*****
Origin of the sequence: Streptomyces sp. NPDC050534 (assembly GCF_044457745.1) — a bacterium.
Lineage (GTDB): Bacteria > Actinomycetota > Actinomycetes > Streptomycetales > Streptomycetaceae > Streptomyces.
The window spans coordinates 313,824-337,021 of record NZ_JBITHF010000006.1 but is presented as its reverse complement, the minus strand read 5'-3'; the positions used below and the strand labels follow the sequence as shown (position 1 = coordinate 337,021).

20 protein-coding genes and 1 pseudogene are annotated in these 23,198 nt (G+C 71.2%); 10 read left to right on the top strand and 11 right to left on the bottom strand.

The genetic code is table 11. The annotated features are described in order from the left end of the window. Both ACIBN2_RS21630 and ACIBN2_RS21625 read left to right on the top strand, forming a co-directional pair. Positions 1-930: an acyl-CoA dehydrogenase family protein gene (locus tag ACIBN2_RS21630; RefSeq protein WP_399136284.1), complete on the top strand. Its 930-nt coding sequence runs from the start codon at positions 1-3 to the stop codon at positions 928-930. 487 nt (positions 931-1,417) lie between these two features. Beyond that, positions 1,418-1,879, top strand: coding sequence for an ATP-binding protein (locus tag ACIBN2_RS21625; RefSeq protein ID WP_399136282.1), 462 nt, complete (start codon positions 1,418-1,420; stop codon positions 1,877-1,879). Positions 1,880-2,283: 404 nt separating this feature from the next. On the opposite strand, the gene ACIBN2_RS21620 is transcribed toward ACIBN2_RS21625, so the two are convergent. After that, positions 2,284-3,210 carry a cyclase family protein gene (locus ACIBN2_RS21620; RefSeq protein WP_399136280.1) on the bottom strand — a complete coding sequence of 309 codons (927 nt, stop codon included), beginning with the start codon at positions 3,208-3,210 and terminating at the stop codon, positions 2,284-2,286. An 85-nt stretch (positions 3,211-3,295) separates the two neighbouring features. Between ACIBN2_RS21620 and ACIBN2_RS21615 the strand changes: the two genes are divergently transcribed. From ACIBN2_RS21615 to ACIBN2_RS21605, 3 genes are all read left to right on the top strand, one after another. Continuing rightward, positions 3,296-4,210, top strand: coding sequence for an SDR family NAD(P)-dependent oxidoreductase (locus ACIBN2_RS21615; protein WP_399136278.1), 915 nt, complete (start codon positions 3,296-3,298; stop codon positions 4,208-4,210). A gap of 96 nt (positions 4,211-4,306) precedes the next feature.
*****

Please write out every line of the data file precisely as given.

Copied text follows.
Origin of the sequence: Streptomyces sp. NPDC050534 (assembly GCF_044457745.1) — a bacterium.
Lineage (GTDB): Bacteria > Actinomycetota > Actinomycetes > Streptomycetales > Streptomycetaceae > Streptomyces.
The window spans coordinates 313,824-337,021 of record NZ_JBITHF010000006.1 but is presented as its reverse complement, the minus strand read 5'-3'; the positions used below and the strand labels follow the sequence as shown (position 1 = coordinate 337,021).

20 protein-coding genes and 1 pseudogene are annotated in these 23,198 nt (G+C 71.2%); 10 read left to right on the top strand and 11 right to left on the bottom strand.

The genetic code is table 11. The annotated features are described in order from the left end of the window. Both ACIBN2_RS21630 and ACIBN2_RS21625 read left to right on the top strand, forming a co-directional pair. Positions 1-930: an acyl-CoA dehydrogenase family protein gene (locus tag ACIBN2_RS21630; RefSeq protein WP_399136284.1), complete on the top strand. Its 930-nt coding sequence runs from the start codon at positions 1-3 to the stop codon at positions 928-930. 487 nt (positions 931-1,417) lie between these two features. Beyond that, positions 1,418-1,879, top strand: coding sequence for an ATP-binding protein (locus tag ACIBN2_RS21625; RefSeq protein ID WP_399136282.1), 462 nt, complete (start codon positions 1,418-1,420; stop codon positions 1,877-1,879). Positions 1,880-2,283: 404 nt separating this feature from the next. On the opposite strand, the gene ACIBN2_RS21620 is transcribed toward ACIBN2_RS21625, so the two are convergent. After that, positions 2,284-3,210 carry a cyclase family protein gene (locus ACIBN2_RS21620; RefSeq protein WP_399136280.1) on the bottom strand — a complete coding sequence of 309 codons (927 nt, stop codon included), beginning with the start codon at positions 3,208-3,210 and terminating at the stop codon, positions 2,284-2,286. An 85-nt stretch (positions 3,211-3,295) separates the two neighbouring features. Between ACIBN2_RS21620 and ACIBN2_RS21615 the strand changes: the two genes are divergently transcribed. From ACIBN2_RS21615 to ACIBN2_RS21605, 3 genes are all read left to right on the top strand, one after another. Continuing rightward, positions 3,296-4,210, top strand: coding sequence for an SDR family NAD(P)-dependent oxidoreductase (locus ACIBN2_RS21615; protein WP_399136278.1), 915 nt, complete (start codon positions 3,296-3,298; stop codon positions 4,208-4,210). A gap of 96 nt (positions 4,211-4,306) precedes the next feature.